Change blindness: why people don’t see, what designer expect
People often overlook new visual details added to an existing image. This change blindness can affect critical information such as error messages and navigation menus, leading to user confusion and task failure. Luckily, with the right visual presentation you can dramatically reduce the likelihood of change blindness.
Our minds are amazingly quick and accurate at certain tasks, but consistently fail at others. Understanding what triggers success and failure is the key to creating effective interfaces. For example, studies have found that people fail to notice that the details of an image have changed.
- Change blindness is the tendency of people to overlook alterations in images, especially when those changes appear immediately after a visual interruption such as a flickering screen.
Two different factors play a big role in the likelihood of change blindness:
- Interruption in our visual perception, which can occur when a page reloads, when we blink, when our eyes are quickly jumping from one fixation point to another, or when a screen display shifts as a device reorients from vertical to horizontal presentation.
- Speed: instantaneous changes in visual details are more likely to be masked by even brief interruptions. The blink of an eye is typically 300-400 milliseconds; change blindness has been observed when an image is interrupted for just 67 milliseconds.
Both of these factors are common in digital experiences, where visual elements regularly appear and disappear almost instantaneously. Other factors like attention and overall visual clutter also play a role in change blindness. Essentially, any time a new visual element is introduced to an existing display, it is at risk of being overlooked. For example, on the Vans.com mobile website, if a visitor selects a size that is not available, the label of the Add to Cart button changes to say Out of Stock. But this slight difference in text doesn’t stand out when the rest of the display stays the same.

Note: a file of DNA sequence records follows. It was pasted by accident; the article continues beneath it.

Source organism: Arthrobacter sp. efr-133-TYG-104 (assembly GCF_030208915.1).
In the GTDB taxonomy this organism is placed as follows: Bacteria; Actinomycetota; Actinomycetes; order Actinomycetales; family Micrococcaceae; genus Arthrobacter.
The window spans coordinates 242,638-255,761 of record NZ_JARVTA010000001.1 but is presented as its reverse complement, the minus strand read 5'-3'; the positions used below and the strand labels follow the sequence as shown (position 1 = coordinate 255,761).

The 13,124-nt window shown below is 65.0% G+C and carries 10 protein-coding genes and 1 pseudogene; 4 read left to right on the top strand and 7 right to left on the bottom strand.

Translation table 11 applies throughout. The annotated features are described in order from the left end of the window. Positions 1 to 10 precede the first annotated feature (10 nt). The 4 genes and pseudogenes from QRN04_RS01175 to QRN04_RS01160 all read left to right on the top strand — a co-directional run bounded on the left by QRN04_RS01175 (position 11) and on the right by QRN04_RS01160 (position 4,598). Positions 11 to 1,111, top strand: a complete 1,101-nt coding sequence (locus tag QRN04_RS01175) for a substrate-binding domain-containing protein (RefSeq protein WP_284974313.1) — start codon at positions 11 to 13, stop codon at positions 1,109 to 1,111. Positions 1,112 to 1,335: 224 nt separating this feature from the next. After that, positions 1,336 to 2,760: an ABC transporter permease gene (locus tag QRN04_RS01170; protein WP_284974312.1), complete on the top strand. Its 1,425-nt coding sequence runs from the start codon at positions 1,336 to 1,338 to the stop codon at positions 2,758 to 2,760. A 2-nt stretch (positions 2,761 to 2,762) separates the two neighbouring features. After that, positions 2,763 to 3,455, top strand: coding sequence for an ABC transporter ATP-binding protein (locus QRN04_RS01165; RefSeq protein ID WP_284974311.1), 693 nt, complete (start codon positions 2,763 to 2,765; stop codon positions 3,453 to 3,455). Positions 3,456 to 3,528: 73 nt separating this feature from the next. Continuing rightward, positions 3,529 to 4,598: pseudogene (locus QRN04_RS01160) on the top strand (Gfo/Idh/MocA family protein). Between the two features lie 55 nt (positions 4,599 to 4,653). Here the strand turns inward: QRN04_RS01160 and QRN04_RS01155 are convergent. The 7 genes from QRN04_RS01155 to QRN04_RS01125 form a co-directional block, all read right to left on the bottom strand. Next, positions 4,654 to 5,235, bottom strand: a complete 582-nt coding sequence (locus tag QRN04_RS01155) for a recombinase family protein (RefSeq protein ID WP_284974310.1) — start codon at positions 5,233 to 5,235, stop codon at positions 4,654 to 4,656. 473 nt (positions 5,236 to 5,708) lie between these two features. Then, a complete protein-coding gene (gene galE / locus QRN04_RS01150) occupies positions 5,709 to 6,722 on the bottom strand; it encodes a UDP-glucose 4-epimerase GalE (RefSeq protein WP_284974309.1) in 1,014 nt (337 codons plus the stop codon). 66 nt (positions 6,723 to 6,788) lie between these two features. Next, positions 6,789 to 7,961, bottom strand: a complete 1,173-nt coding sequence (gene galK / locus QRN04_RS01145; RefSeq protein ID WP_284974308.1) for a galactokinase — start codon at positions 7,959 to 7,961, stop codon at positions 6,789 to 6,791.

Vans.com: The Out of Stock message was not noticeable because it looked too much like the Add to Cart label, and was too far from where the user’s attention was focused (on the Size and Quantity fields).
Even if users find the new detail eventually, that delay will add to the overall interaction cost. There are a few specific design elements that are especially vulnerable to change blindness, and should be created with this phenomenon in mind.
Error messages and status notifications
Error messages, not surprisingly, are commonly affected by change blindness. The user has just submitted a form, the screen blinks, and 99% of the page looks exactly the same, with only the addition of a single new element. The Goodsourcing.com example below shows an error message that is vital: the Data Transfer Error notification, which informs the user that the required Job Title field has been left blank. But this information is easily overlooked, because the visual presentation blends in with the rest of the page.
The notification of a data transmission error has been added to the existing contents of the GoodSourcing.com registration form after reloading the website (just above the heading Members Registration) – but it can be easily overlooked because of change blindness.